Statistically, men put off medical appointments more often than women. Unless they have an emergency or an ongoing health issue, many fail to schedule checkups or screenings.
“Usually, the reason a guy comes in for a physical is because his wife made him,” Riggs says. “They just don’t show up. It’s a pretty big problem.”
innovation: Just Breathe|
Story by HEATHER CARO
NEWS Like most new mothers, Coeur d’Alene resident Rebecca Schroeder remembers feeling in awe of her baby boy when he was born in the summer of 2007. In the days following his birth, she recalls counting Brady’s tiny toes and smoothing his blond hair. But at his two-week follow-up appointment, her baby was already showing signs that something was terribly wrong.
“That’s when I first heard the words ‘failure to thrive,’” says Schroeder as she numbly recalls Brady’s steady weight loss, shrill cries and a nurse repeating a heel-stick screening test for a disease called cystic fibrosis.
Cystic fibrosis, Rebecca and her husband Brock would learn, is a rare but fatal genetic disease affecting around 35,000 Americans (70,000 worldwide). Due to a dysfunctional protein, people with CF produce thick, sticky mucus that clogs the lungs, obstructs the pancreas and decreases the body’s ability to absorb food. CF patients often lead lives punctuated by lengthy hospital stays and strict medication regimes. And despite advances, their average life expectancy is still only in the mid-30s.
A confirmation call from the pediatrician’s office quickly launched the young family into a whirlwind of doctor’s appointments, testing and consults, including a prescription for pancreatic enzymes that had to be force-fed to Brady with every meal, and that he would need to take for the rest of his life.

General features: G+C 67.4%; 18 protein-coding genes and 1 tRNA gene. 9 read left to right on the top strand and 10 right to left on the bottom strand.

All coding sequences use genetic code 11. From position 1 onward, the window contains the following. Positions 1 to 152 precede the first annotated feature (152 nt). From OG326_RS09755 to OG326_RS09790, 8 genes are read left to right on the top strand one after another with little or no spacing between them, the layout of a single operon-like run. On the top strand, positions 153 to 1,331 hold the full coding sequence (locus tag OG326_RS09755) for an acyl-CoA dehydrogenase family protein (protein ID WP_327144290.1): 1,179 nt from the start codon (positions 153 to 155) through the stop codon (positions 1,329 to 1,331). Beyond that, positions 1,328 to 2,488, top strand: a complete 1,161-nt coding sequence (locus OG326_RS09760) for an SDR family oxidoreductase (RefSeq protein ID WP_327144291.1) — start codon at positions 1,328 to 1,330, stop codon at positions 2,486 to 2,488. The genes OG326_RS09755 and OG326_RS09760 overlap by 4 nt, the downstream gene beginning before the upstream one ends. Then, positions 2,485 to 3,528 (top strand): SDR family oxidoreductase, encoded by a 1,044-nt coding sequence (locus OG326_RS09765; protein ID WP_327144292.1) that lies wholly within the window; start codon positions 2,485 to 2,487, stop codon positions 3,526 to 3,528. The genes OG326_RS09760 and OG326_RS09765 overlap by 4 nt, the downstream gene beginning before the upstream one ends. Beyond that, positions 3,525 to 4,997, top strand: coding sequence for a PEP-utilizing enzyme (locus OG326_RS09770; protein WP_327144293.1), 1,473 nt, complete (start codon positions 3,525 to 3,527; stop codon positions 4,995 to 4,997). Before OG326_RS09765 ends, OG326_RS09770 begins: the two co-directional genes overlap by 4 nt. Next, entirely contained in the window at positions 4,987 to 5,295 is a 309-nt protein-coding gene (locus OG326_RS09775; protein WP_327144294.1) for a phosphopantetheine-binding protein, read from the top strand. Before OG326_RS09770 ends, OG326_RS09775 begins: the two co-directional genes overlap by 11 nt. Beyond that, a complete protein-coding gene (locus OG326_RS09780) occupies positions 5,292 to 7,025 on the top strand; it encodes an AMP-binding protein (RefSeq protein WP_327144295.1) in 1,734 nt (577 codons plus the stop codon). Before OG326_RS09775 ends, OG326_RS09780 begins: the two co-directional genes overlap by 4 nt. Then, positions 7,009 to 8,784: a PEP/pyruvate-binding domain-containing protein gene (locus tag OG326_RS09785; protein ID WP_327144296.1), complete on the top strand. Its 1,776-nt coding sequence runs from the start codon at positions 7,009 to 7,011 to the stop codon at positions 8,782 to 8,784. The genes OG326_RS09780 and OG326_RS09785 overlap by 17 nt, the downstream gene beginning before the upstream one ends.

Story by ANNE MCGREGOR
CHECK IN Marquette Hendrickx is the grants manager at the Benewah Medical and Wellness Center in Plummer, Idaho. A graduate of the University of Idaho with a Master’s Degree from Gonzaga University, Hendrickx is also a member of the Coeur d’Alene Tribe. In October 2012, the Benewah Medical Center opened in a building designed by NAC Architecture of Spokane. The center is believed to be the first joint venture in the U.S. between a tribe and city municipality for the purpose of providing health care for all residents. Read More>>
Story by CAT CARREL
CHECK IN Have you ever wondered why it’s so difficult to change the way we think? Our thought processes evolve over the course of our lives. By the time we are adults, our way of thinking is deeply ingrained Read More>>
Heading for Home |
CHECK IN What better way to celebrate the Fourth of July than with a footrace, some baseball and fireworks? For the second year in a row, the Spokane Indians are opening up their home field to hundreds of runners. The Pennant Run features 1K and 5K courses that wind through the Spokane Fairgrounds, with both races ending in a victorious lap around the bases at Avista Stadium. The finish line is, of course, home plate. There’s also a Little Slugger’s Dash for kids. Participants get a technical T-shirt, while winners receive an engraved bat saluting their efforts. Everyone gets a ticket to the baseball game that evening, and fireworks will cap off the day. Read More>>
Story by JOHN R. WHITE
CHECK IN The search for the “holy grail” of insomnia continues. Every few years a new medication for insomnia is brought to market with claims of little or no side-effects. Typically within a year or two we realize that side-effects are a problem. This is the story of many different sleeping pills over the years, including some that we later determined to be quite dangerous and actually removed from the market. Read More>>